Laurie Puszczewicz lpuszcze at indiana.edu
Wed Dec 17 18:19:54 EST 2003

Minnow wrote:
There's a perfectly horrid Victorian story for children I once read, about  
a little girl who longed for the pretty coloured jar in the chemist's       
window; so her mother said she could have that or she could have a new
of shoes as a birthday present, and she very properly opted for the jar
really wanted.  Then she wasn't allowed to go to a party when *everyone     
else did*, because her shoes were not smart enough, and the glass jar       
turned out to be just coloured water, and the moral was that one should     
prefer substance over ideals, or some such yucky thing.                     
Does anyone happen to know the story I'm talking about?  I'd love to find   
out whether my seven-year-old reading of the thing as yucky was really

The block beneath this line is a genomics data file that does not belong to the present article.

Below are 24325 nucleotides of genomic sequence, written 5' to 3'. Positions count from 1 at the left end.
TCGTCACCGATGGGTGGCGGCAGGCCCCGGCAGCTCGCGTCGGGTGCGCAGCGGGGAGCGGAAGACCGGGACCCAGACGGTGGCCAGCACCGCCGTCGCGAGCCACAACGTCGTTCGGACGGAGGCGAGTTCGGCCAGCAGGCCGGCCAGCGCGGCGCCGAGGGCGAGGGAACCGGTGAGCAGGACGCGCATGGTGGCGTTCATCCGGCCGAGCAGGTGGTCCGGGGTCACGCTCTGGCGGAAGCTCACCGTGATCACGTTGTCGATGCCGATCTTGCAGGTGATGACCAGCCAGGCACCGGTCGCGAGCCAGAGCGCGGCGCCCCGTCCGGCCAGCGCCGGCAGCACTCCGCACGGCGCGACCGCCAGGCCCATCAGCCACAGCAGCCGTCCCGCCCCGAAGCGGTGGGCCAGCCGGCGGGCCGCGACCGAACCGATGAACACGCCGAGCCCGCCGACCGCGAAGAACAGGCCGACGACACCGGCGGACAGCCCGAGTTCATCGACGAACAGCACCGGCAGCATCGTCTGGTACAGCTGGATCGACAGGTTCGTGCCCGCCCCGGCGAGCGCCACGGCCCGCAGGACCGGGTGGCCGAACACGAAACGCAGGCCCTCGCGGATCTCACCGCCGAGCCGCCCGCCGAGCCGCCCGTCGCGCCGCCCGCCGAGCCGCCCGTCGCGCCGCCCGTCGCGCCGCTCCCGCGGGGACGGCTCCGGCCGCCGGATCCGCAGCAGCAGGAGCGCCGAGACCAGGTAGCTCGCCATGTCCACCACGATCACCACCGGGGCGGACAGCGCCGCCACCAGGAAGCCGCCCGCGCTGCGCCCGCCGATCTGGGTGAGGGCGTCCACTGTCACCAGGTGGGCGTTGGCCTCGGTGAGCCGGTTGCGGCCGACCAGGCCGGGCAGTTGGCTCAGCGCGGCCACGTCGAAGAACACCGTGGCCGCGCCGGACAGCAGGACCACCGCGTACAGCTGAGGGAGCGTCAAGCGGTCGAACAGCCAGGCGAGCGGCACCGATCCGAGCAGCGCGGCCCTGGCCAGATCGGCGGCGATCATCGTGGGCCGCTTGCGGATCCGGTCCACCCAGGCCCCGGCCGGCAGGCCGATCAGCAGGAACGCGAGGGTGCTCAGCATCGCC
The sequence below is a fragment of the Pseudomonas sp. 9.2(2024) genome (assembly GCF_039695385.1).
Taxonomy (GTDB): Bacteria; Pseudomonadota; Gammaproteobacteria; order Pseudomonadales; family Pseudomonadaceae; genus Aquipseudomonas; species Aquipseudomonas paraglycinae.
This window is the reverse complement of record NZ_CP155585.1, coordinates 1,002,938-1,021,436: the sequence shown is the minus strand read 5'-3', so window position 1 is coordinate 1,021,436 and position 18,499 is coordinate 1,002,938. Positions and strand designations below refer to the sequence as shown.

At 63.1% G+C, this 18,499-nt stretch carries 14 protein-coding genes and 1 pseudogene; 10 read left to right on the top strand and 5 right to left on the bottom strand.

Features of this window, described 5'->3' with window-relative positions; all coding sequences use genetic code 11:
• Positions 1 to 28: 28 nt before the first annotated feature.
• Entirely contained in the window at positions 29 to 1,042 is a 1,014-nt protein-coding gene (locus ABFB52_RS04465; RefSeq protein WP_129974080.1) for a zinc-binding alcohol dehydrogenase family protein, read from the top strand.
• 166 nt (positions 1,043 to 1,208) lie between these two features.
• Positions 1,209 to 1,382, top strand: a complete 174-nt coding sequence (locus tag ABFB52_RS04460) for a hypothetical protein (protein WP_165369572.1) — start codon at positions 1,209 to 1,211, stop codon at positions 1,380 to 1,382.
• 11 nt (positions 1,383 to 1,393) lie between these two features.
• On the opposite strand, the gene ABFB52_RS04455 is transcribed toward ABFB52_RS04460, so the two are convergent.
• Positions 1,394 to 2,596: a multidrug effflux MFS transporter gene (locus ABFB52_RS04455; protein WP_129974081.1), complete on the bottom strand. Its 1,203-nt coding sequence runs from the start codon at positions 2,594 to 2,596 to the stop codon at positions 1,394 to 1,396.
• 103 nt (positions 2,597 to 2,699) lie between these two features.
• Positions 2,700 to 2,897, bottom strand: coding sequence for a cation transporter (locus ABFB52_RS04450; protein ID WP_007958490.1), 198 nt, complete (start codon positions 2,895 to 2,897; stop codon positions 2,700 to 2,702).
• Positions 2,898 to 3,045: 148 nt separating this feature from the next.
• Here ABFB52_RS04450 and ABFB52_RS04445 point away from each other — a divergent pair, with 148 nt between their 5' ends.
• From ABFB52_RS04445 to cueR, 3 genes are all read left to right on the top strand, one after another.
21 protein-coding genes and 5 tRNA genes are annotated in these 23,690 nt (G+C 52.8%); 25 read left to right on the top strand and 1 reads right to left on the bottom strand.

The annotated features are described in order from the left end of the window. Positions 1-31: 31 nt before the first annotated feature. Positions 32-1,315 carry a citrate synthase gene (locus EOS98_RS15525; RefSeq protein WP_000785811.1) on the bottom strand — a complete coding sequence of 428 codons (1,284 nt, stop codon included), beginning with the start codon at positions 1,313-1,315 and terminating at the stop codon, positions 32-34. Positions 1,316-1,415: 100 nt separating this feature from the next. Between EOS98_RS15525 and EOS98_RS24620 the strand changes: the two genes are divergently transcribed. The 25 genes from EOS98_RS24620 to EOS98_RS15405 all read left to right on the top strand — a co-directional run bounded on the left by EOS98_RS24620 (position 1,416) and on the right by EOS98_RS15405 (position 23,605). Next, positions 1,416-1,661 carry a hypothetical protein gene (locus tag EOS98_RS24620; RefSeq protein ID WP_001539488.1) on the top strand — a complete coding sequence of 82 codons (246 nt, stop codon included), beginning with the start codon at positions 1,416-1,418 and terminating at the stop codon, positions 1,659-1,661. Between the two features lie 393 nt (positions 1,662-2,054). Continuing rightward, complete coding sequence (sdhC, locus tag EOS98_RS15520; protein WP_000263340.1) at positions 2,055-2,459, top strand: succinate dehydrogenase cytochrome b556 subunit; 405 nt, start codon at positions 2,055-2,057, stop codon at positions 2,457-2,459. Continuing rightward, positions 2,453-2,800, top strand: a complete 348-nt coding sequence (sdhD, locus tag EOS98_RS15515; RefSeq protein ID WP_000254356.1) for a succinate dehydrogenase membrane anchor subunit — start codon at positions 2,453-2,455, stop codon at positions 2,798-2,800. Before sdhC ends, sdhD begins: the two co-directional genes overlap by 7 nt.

justified... but since I can remember neither title nor author I'm a bit    

Your reading of it sounds dead-on to me.
This sounds very familiar to a chapter of a book by Maria Edgeworth, which
I think is called _Rosamund_.  It consists of a series of horrible stories
in which morals like that are hammered into the reader.  I happen to have
a copy of the book. Rose from Alcott's _Eight Cousins_ mentions it, I believe.
It's at my parents' house currently, but as i am going home for the
holidays Friday I can certainly check to see if my brain is
wokring properly after finals wekk (which is over at last (for me anyway)!


To unsubscribe, email dwj-request at suberic.net with the body "unsubscribe".
Visit the archives at http://suberic.net/dwj/list/

More information about the Dwj mailing list